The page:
CHARLOTTE, N.C. — A former employee of the University of North Carolina at Charlotte (UNCC) pled guilty to concealing and shielding foreign college students who were in violation of the terms of their student visas, following an investigation by U.S. Immigration and Customs Enforcement's (ICE) Homeland Security Investigations (HSI).
A federal criminal bill of information filed in U.S. District court on July 14 charged Thomas C. Briggs, 48, of Charlotte, with concealing and shielding from detection certain aliens who had remained in the United States in violation of the law. According to the information, while serving as an administrative support specialist at UNCC, Briggs made repeated false entries into the school's Student and Exchange Visitor Information System (SEVIS).
The SEVIS program is a comprehensive computerized system designed to track the entry, stay, and exit of foreign students in the United States. Court documents indicate that Briggs, as the SEVIS designated school official at UNCC, was responsible for maintaining the SEVIS records for the university's foreign students.
The Department of Homeland Security (DHS) relies upon the SEVIS system to ensure that foreign students in the United States are in compliance with the terms and conditions of their F-1 student visa status. The information charged Briggs with making false entries in the SEVIS system between in or about January 2007 and in or about June 2009, with respect to approximately 66 foreign nationals. The information entered by Briggs falsely reflected that these foreign nationals were in compliance with the terms of their F-1 student visas, specifically indicating that the foreign nationals were properly enrolled and maintaining a full course of study at UNCC, when Briggs knew this information to be false.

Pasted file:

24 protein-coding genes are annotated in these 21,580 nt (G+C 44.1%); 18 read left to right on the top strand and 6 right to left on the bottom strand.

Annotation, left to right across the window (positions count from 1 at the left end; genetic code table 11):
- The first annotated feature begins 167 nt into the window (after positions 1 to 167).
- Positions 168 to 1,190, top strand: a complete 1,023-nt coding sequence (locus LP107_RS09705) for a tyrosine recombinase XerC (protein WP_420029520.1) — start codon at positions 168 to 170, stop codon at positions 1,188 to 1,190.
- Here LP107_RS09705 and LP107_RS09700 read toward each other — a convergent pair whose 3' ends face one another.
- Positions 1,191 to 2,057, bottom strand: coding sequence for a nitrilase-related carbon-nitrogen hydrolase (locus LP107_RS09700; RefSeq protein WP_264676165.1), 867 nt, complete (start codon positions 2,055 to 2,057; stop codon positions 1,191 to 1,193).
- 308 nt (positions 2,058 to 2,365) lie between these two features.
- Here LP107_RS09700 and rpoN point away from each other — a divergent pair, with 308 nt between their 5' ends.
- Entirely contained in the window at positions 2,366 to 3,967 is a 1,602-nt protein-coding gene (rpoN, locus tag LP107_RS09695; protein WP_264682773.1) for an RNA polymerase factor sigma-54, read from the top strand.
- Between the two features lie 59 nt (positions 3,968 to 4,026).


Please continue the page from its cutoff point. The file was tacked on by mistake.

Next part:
Upon detecting and investigating Briggs' activities, school officials at UNCC immediately contacted federal law enforcement authorities to report the misconduct. Since making the initial report, UNCC officials have fully cooperated with law enforcement personnel and have provided materials relevant to the investigation.
In or about June 2009, Briggs was terminated by the University. The comprehensive investigation conducted by ICE HSI has not revealed any additional national security concerns.
"As UNCC's designated school official for handling foreign student visas, Briggs broke the law and in the process compromised the integrity of our immigration system," said U.S. Attorney for the Western District of North Carolina Anne M. Tompkins. "As we have learned from the past, such conduct can place our national security at risk and requires an immediate and thorough investigation of the breach of security and purposes behind the conduct. Based on the identification of Briggs' conduct and the prompt notification to law enforcement authorities by UNCC officials, we were able to determine that Briggs was only involved in a misguided, but nevertheless illegal, effort to assist foreign students in completing their academic studies. I want to thank UNCC for their swift reporting of the violation and for their cooperation throughout this investigation.
I also want to thank ICE HSI for their thorough investigation of this matter and I want to assure the public that the safety of our communities was not jeopardized in any way by Briggs' criminal conduct."
Briggs entered a plea of guilty before U.S. Magistrate Judge David S. Cayer. He faces a maximum term of five years in a federal prison and a maximum fine of $250,000. Briggs remains free on bond, and a sentencing date has not been set yet.
The prosecution for the government was handled by Assistant U.S. Attorney Craig D. Randall of the U.S. Attorney's Office in Charlotte.